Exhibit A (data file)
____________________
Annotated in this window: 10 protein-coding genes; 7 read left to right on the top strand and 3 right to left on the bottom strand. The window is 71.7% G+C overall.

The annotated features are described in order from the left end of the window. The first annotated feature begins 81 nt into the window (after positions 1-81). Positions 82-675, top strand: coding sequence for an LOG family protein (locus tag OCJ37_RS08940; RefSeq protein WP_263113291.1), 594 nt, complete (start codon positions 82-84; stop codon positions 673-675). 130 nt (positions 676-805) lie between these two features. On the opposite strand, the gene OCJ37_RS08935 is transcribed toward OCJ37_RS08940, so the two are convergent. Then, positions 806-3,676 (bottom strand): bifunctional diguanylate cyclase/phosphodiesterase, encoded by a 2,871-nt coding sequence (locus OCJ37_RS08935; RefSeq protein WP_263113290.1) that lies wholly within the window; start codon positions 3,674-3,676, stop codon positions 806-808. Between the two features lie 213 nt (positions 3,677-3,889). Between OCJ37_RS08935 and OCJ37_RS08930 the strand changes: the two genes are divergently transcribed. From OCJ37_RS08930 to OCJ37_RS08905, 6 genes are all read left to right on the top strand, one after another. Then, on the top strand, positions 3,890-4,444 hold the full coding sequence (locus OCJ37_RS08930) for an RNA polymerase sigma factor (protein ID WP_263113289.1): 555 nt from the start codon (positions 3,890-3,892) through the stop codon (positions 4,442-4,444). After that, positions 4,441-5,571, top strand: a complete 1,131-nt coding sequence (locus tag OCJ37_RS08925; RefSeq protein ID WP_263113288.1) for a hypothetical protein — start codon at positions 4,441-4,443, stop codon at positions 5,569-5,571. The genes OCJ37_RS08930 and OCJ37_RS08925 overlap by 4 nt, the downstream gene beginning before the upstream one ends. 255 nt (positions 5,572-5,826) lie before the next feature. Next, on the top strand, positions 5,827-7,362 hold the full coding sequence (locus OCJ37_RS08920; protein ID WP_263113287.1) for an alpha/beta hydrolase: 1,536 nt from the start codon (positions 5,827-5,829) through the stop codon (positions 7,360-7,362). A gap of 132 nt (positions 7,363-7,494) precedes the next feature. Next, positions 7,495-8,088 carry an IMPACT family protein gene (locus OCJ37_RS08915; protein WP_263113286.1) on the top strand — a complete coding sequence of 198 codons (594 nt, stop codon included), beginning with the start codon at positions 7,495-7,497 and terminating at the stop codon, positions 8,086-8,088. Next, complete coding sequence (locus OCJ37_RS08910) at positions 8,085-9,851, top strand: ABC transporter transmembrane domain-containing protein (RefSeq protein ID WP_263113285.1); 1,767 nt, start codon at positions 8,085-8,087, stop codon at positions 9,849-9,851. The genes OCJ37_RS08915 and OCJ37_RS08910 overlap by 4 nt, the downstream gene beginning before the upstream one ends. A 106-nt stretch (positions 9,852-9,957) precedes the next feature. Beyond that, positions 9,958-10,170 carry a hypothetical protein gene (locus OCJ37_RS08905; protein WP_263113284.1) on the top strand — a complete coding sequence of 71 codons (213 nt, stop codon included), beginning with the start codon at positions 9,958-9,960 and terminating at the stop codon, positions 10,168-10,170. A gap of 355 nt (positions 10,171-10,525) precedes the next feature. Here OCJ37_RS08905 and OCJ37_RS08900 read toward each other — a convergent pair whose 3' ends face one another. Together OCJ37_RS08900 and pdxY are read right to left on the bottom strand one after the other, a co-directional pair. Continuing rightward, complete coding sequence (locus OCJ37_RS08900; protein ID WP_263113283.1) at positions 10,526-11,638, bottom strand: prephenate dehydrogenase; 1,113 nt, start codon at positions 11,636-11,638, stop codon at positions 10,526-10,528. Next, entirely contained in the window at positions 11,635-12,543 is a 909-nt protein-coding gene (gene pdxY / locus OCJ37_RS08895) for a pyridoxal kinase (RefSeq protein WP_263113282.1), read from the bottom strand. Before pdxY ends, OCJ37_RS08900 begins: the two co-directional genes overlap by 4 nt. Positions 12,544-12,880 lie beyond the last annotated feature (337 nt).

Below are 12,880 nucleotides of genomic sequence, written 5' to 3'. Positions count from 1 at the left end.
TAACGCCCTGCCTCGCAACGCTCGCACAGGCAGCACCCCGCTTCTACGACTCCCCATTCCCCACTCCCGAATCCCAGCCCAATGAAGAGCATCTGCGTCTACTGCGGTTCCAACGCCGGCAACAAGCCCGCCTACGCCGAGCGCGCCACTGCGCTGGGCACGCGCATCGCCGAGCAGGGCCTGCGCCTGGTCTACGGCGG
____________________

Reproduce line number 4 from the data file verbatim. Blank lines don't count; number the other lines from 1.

TAACGCCCTGCCTCGCAACGCTCGCACAGGCAGCACCCCGCTTCTACGACTCCCCATTCCCCACTCCCGAATCCCAGCCCAATGAAGAGCATCTGCGTCTACTGCGGTTCCAACGCCGGCAACAAGCCCGCCTACGCCGAGCGCGCCACTGCGCTGGGCACGCGCATCGCCGAGCAGGGCCTGCGCCTGGTCTACGGCGG